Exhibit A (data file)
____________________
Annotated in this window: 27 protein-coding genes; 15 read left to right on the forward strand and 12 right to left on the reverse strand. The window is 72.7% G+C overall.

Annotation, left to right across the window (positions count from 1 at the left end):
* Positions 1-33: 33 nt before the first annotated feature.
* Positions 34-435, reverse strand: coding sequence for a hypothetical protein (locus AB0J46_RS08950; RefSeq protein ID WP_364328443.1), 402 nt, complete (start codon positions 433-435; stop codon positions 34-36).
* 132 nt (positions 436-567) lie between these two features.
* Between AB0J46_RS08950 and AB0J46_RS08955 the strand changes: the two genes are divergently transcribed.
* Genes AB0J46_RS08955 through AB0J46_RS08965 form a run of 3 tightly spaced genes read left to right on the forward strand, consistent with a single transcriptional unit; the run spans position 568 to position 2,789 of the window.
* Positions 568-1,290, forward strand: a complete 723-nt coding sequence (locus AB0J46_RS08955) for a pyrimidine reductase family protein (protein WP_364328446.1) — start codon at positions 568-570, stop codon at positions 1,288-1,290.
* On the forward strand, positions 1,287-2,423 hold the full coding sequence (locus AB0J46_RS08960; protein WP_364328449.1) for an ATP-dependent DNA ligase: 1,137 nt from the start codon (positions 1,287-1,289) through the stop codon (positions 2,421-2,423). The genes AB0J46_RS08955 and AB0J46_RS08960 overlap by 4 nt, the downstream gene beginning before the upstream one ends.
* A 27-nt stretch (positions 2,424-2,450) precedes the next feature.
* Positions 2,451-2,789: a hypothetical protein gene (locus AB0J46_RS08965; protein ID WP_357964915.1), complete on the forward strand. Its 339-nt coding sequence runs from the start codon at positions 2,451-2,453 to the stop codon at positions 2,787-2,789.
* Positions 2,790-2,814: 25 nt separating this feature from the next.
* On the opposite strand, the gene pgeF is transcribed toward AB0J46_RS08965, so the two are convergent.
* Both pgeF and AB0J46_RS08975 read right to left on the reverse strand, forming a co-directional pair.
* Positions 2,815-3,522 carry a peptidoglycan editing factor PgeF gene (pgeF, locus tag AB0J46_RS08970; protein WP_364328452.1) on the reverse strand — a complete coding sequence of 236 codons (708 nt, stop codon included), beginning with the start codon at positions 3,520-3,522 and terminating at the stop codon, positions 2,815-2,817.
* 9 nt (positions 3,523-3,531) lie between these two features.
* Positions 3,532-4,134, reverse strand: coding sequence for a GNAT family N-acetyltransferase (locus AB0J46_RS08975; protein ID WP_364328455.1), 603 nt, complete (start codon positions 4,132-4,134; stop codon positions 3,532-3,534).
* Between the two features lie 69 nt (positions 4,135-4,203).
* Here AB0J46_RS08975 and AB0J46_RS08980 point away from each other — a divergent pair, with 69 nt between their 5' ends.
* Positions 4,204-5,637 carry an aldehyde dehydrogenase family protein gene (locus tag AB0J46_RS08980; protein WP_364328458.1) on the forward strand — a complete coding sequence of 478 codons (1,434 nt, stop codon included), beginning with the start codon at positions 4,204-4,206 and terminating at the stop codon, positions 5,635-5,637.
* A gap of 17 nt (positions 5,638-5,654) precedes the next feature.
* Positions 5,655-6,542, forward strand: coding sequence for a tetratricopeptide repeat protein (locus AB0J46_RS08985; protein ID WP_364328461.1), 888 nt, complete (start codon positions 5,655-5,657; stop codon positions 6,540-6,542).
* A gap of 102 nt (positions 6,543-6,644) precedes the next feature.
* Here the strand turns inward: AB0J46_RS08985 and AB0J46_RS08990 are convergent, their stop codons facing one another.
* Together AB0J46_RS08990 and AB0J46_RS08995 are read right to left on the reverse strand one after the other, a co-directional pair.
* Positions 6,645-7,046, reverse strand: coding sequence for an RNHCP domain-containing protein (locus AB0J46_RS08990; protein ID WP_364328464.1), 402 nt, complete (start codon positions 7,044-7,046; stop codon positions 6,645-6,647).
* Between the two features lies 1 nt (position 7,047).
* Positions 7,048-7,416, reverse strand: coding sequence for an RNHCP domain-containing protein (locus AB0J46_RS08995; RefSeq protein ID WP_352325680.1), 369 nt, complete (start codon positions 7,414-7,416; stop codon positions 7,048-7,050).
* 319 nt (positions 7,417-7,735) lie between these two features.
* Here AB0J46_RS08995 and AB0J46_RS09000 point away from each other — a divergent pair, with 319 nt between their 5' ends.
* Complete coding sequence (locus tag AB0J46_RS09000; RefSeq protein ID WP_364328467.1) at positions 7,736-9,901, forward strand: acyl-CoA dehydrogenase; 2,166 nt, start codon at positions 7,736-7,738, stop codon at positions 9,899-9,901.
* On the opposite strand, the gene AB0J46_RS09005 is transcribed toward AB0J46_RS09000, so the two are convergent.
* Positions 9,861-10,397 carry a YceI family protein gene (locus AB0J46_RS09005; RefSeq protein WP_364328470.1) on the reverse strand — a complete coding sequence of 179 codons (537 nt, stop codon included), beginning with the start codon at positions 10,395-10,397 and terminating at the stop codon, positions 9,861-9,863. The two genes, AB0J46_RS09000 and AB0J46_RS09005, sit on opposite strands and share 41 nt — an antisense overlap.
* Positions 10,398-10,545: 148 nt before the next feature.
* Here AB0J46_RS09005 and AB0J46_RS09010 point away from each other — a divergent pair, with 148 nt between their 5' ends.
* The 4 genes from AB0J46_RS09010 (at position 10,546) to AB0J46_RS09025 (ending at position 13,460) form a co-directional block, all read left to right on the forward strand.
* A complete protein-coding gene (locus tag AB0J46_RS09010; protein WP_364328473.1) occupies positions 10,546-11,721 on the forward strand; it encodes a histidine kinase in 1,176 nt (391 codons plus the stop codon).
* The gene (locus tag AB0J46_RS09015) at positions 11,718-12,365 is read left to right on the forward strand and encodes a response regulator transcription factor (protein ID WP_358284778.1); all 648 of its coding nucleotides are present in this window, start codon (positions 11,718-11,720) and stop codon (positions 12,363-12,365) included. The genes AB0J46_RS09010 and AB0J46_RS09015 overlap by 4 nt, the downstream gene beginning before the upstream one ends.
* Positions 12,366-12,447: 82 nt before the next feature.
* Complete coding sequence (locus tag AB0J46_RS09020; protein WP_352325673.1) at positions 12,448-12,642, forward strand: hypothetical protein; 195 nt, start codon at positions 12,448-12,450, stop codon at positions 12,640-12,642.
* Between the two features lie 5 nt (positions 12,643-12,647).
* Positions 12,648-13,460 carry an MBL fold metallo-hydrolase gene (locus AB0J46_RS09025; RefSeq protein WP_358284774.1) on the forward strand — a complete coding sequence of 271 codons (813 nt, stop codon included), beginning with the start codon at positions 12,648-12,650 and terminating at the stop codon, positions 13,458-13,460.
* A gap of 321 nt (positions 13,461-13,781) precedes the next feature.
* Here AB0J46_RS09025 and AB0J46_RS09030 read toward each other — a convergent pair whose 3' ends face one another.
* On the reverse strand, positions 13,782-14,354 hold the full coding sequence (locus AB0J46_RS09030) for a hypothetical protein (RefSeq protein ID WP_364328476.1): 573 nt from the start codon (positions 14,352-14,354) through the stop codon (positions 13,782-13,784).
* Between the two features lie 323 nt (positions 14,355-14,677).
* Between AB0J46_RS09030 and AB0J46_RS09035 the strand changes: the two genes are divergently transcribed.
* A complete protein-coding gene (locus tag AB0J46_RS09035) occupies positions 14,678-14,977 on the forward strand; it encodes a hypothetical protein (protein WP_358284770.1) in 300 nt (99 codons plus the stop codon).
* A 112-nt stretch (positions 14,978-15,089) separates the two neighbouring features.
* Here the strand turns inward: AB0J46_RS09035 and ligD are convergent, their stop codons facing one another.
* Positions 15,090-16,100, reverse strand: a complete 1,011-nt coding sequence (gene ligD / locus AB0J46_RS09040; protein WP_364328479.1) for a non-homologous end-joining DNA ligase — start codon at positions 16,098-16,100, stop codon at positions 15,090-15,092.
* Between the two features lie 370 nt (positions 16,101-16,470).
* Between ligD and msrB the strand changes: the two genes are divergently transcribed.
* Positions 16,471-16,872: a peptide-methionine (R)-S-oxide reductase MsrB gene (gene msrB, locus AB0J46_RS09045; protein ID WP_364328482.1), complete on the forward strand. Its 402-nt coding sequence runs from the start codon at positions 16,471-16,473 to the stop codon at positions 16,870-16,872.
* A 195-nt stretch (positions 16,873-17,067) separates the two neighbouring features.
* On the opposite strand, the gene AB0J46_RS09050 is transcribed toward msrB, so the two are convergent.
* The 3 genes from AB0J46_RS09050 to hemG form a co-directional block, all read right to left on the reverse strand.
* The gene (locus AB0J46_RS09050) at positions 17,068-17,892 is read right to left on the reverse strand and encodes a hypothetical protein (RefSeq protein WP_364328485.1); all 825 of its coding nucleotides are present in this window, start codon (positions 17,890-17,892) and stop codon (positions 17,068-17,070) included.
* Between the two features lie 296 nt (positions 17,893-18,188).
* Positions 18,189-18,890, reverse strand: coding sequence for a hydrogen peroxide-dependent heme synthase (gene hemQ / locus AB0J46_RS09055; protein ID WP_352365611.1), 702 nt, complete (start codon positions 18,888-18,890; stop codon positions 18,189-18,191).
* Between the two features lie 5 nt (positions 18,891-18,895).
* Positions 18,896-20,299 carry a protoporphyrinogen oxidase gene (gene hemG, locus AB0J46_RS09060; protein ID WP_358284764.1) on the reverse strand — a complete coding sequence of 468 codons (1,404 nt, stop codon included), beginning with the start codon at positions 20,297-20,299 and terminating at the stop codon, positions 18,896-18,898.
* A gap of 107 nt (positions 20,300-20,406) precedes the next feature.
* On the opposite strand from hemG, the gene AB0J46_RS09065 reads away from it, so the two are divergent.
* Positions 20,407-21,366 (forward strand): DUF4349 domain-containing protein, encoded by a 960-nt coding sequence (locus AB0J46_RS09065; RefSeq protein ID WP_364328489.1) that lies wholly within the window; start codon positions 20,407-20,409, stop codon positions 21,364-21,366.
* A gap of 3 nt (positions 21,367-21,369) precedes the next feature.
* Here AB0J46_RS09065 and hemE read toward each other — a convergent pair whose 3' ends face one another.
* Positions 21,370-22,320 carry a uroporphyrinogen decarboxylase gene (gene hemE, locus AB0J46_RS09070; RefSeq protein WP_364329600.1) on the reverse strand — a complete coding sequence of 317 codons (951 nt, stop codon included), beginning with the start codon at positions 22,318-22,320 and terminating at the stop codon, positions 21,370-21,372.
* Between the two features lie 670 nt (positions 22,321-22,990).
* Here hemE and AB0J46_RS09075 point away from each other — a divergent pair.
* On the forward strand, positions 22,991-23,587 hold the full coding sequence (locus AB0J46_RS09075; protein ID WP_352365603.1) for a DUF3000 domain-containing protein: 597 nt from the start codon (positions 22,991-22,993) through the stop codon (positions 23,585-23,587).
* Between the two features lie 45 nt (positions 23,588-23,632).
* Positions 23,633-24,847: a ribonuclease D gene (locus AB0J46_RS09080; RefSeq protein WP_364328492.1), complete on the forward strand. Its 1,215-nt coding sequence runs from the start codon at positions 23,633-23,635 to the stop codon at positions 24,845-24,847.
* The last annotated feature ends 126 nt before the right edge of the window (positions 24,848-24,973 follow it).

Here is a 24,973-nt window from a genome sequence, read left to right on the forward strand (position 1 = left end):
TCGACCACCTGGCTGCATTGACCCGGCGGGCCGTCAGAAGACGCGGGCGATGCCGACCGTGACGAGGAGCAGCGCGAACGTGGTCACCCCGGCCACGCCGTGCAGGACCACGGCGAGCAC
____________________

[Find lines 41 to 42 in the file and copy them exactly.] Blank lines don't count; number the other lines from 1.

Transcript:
* Between the two features lie 5 nt (positions 12,643-12,647).
* Positions 12,648-13,460 carry an MBL fold metallo-hydrolase gene (locus AB0J46_RS09025; RefSeq protein WP_358284774.1) on the forward strand — a complete coding sequence of 271 codons (813 nt, stop codon included), beginning with the start codon at positions 12,648-12,650 and terminating at the stop codon, positions 13,458-13,460.